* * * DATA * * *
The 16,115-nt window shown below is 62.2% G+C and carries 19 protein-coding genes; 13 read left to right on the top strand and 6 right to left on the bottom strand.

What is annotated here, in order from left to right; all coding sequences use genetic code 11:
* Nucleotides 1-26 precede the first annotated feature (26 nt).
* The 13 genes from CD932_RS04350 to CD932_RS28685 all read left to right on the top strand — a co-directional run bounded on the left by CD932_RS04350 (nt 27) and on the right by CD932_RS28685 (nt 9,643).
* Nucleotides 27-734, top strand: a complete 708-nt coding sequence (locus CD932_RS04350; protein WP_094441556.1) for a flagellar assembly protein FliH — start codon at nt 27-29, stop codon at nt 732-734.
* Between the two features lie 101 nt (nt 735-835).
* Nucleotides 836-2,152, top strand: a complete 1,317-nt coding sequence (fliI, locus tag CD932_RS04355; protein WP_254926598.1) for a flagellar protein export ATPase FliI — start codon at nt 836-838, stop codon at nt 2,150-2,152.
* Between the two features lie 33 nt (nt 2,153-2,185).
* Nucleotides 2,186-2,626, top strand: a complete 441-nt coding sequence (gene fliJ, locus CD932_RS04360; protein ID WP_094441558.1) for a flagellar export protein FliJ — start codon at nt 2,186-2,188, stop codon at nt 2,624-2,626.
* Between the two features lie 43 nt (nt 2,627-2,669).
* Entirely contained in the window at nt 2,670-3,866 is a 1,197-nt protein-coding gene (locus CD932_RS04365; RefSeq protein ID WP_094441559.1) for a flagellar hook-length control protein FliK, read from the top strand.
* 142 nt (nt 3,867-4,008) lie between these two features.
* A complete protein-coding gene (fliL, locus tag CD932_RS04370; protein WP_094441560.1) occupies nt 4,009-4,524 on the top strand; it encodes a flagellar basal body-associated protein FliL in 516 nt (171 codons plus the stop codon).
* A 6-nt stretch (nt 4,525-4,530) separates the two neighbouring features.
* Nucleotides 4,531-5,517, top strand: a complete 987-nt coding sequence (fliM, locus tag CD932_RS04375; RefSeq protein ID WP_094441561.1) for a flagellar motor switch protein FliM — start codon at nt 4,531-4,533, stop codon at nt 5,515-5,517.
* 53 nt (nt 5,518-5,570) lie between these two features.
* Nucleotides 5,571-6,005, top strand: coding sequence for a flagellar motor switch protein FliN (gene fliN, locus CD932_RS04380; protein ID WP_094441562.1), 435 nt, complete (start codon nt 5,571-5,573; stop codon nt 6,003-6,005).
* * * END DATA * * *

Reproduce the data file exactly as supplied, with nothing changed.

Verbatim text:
The 16,115-nt window shown below is 62.2% G+C and carries 19 protein-coding genes; 13 read left to right on the top strand and 6 right to left on the bottom strand.

What is annotated here, in order from left to right; all coding sequences use genetic code 11:
* Nucleotides 1-26 precede the first annotated feature (26 nt).
* The 13 genes from CD932_RS04350 to CD932_RS28685 all read left to right on the top strand — a co-directional run bounded on the left by CD932_RS04350 (nt 27) and on the right by CD932_RS28685 (nt 9,643).
* Nucleotides 27-734, top strand: a complete 708-nt coding sequence (locus CD932_RS04350; protein WP_094441556.1) for a flagellar assembly protein FliH — start codon at nt 27-29, stop codon at nt 732-734.
* Between the two features lie 101 nt (nt 735-835).
* Nucleotides 836-2,152, top strand: a complete 1,317-nt coding sequence (fliI, locus tag CD932_RS04355; protein WP_254926598.1) for a flagellar protein export ATPase FliI — start codon at nt 836-838, stop codon at nt 2,150-2,152.
* Between the two features lie 33 nt (nt 2,153-2,185).
* Nucleotides 2,186-2,626, top strand: a complete 441-nt coding sequence (gene fliJ, locus CD932_RS04360; protein ID WP_094441558.1) for a flagellar export protein FliJ — start codon at nt 2,186-2,188, stop codon at nt 2,624-2,626.
* Between the two features lie 43 nt (nt 2,627-2,669).
* Entirely contained in the window at nt 2,670-3,866 is a 1,197-nt protein-coding gene (locus CD932_RS04365; RefSeq protein ID WP_094441559.1) for a flagellar hook-length control protein FliK, read from the top strand.
* 142 nt (nt 3,867-4,008) lie between these two features.
* A complete protein-coding gene (fliL, locus tag CD932_RS04370; protein WP_094441560.1) occupies nt 4,009-4,524 on the top strand; it encodes a flagellar basal body-associated protein FliL in 516 nt (171 codons plus the stop codon).
* A 6-nt stretch (nt 4,525-4,530) separates the two neighbouring features.
* Nucleotides 4,531-5,517, top strand: a complete 987-nt coding sequence (fliM, locus tag CD932_RS04375; RefSeq protein ID WP_094441561.1) for a flagellar motor switch protein FliM — start codon at nt 4,531-4,533, stop codon at nt 5,515-5,517.
* 53 nt (nt 5,518-5,570) lie between these two features.
* Nucleotides 5,571-6,005, top strand: coding sequence for a flagellar motor switch protein FliN (gene fliN, locus CD932_RS04380; protein ID WP_094441562.1), 435 nt, complete (start codon nt 5,571-5,573; stop codon nt 6,003-6,005).